25 October 2019


Richard (1954-2019) and Annie (1959-2019) Schenk
When I started this (now, sadly neglected) blog, many people asked me why I chose such an offensive title. One of the reasons, as I explained in my first post, was the reaction I (and many of my fellow lay brothers) receive when I tell people that I am not a priest -- "Oh, so you're just a brother." Rather than being offended by that remark, I find it to be ironic. Calling someone "just a brother" is like calling the Grand Canyon "just a ditch", or Mount Everest "just a hill". Being a brother to someone, I think, is about the greatest compliment that you can pay to someone. After all, Jesus came to be our brother, and if it is good enough for him, it is good enough for me!
This is a tribute to the first person to teach me about being brother -- my brother, Richard. We did not choose to be brothers to one another; we were just sons of the same mother and father. Over time, however, in increments too small to detect, we grew into being brothers in ways that went beyond genetics.
He was the trailblazer. Although I wanted to imitate him, in truth I could never match his bravery. To his credit, he never gave up on me and helped me to overcome some of my timidity. One instance that sticks clearly in my mind is the first time we went skiing in Colorado. I had spent a total of one hour on the "bunny slope" learning the basics of skiing, when he took me to the top of a black diamond trail -- the most difficult level -- and told me he'd see me at the bottom. I had some choice names for him when I finally caught up with him, but I felt a great sense of accomplishment that day.
It was only in my adult years that I learned that once, when he saw that I was being bullied at school, he let the bully know that he had better back off. That's the thing about being a brother -- you become so much a part of each other's life that you do not pay much attention to it. It is like the air; you only notice it once it is gone. Richard was like that for me -- always there for me, but never making a big deal of it. Now that he is gone, however, I feel the deep void in my soul. I know that the void will eventually heal, and as every wound does, it will leave a scar. I will cherish that scar, however, because it will remind me of what it is to be a brother.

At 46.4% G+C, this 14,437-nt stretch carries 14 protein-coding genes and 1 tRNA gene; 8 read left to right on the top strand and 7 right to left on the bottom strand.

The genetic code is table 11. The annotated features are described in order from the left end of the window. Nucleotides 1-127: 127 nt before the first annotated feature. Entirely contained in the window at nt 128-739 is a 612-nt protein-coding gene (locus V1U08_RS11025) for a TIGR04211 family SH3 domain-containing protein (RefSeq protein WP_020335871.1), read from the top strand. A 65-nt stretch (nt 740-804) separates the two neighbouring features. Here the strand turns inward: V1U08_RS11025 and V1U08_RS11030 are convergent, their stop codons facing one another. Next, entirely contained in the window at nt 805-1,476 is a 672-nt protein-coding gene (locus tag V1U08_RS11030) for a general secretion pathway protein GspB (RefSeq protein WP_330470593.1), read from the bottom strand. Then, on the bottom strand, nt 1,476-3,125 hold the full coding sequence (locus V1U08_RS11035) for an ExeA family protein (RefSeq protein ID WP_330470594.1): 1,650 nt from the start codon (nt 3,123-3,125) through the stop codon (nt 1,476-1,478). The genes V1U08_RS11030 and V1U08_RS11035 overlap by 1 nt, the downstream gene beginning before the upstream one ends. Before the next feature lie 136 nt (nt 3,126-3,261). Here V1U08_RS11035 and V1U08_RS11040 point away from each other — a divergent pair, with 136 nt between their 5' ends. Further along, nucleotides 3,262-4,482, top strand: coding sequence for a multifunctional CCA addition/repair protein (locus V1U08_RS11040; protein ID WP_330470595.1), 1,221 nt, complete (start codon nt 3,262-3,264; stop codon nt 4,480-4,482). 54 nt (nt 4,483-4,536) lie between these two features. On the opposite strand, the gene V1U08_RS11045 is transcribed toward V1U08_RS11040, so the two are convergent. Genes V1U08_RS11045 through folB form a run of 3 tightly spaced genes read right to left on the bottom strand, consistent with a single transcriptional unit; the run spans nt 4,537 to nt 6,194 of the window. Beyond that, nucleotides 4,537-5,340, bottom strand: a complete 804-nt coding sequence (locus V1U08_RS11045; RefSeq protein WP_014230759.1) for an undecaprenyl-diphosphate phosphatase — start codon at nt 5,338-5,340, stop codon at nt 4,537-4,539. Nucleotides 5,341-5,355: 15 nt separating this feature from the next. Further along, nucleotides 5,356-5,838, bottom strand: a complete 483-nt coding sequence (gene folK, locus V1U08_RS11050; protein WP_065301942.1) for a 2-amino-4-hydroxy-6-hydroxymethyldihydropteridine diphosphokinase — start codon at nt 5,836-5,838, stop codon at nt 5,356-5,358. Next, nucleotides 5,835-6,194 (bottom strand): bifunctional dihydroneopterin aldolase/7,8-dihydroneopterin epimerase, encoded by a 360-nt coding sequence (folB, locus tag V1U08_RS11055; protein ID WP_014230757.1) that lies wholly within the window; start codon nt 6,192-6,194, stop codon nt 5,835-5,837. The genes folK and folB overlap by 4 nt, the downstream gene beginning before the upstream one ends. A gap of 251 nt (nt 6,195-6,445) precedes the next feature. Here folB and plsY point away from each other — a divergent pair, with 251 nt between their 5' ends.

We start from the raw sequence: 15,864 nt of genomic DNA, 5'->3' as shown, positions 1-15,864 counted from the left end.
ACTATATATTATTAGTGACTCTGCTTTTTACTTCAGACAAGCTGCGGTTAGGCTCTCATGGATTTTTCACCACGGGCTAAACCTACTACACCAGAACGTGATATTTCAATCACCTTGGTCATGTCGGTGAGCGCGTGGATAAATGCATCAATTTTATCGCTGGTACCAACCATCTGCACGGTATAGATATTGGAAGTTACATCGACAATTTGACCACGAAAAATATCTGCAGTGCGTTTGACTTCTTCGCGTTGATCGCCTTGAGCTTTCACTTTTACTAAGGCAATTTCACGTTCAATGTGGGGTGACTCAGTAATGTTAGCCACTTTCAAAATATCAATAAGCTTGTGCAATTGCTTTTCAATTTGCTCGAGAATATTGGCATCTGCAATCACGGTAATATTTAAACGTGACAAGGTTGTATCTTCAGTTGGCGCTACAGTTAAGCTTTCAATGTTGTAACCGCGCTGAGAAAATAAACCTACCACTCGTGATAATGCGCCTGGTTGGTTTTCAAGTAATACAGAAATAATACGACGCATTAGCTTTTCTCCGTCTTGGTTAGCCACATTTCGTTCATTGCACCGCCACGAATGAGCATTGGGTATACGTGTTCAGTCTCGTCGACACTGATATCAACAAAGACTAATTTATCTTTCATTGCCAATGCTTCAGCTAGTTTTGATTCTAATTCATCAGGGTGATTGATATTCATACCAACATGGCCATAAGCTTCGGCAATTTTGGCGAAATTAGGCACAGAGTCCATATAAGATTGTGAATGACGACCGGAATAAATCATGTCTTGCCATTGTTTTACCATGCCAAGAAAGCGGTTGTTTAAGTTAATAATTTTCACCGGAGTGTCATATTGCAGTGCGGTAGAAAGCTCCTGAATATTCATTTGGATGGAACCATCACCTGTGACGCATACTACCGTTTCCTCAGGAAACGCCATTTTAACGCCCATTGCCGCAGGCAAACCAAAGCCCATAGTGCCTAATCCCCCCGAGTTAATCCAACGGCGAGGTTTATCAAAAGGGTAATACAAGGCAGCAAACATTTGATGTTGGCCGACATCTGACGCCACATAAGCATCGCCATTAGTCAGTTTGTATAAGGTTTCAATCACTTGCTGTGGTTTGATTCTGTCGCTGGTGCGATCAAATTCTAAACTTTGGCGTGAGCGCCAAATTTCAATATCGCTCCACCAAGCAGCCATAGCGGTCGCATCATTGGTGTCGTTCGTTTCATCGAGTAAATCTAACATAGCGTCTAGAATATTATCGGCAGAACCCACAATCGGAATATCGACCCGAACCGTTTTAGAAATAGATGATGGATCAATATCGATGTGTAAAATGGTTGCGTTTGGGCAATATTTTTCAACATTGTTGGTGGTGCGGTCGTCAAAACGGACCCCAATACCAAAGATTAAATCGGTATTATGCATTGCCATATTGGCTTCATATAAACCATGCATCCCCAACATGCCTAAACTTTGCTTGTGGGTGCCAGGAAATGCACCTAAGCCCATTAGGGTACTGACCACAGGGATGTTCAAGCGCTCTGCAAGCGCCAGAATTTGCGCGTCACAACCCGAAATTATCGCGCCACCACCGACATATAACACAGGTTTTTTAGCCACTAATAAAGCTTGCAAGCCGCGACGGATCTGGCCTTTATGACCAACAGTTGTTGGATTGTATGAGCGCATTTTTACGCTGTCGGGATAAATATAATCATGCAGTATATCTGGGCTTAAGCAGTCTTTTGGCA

15 September 2018

Before and After

Here is what twelve years on the general council does to you!



14 September 2018

Pope Francis encourages and challenges the Order

Early this afternoon, around 250 Capuchin friars, including the capitulars, capitular staff and a few friars from the General Curia, met briefly with Pope Francis in the Sala Clementina of the Vatican. He greeted the outgoing general minister, Br. Mauro J√∂hri, and the newly-elected Br. Roberto Genuin, and, after a few words of appreciation from both of them, Pope Francis addressed the assembly. He began by telling us that he had a prepared talk, but that it was "too formal for Capuchins" so he decided to speak without notes. If you want, however, you can find the text of the prepared talk here.

Leaving the Sala Clementina after the Papal Audience.
He began by noting that he has now personally met four Capuchin general ministers. He met Br. Flavio Roberto Carraro at a Synod of Bishops. He also met Br. John Corriveau, who "stole a friar from my country to make him a general definitor." He then added, "but we made John Corriveau a bishop so now we're even!" Pope Francis first met Br. Mauro in Argentina, when he was still the Cardinal of Buenos Aires.

He went on to note three distinguishing characteristics of Capuchins. The first, he said, was our nearness to the people. We are rightly called "Frati del popolo" (Brothers of the people) because we remain close to everyone, especially the poor and the marginalized. He recalled his recent visit to the Capuchin Day Center in Dublin, where the people are welcomed with no questions asked. All are welcomed and treated with dignity.

The second distinguishing characteristic is our ability to bring peace, especially peace within consciences through the Sacrament of Reconciliation. Here he recalled a famous Capuchin confessor in Argentina, who spent hours each day in the confessional and helped to reconcile many people and families. [He refers often to this Capuchin friar, and once related how, after a long day in the confessional, he went to the chapel and prayed, "Forgive me, Lord, for being too lenient today, but remember: you were the one who set a bad example for me!"]

Thirdly, he spoke of our prayer life, and especially our contemplative prayer. He urged us to become schools of prayer for Christians.

The audience started about 45 minutes late due to his heavy schedule this morning, but he still took the time to greet each of us personally. It was almost 3 o'clock in the afternoon before we arrived back at the International College and could eat our lunch, but the smiles on the faces of the friars said that the chance to meet the Holy Father was worth the wait.

04 September 2018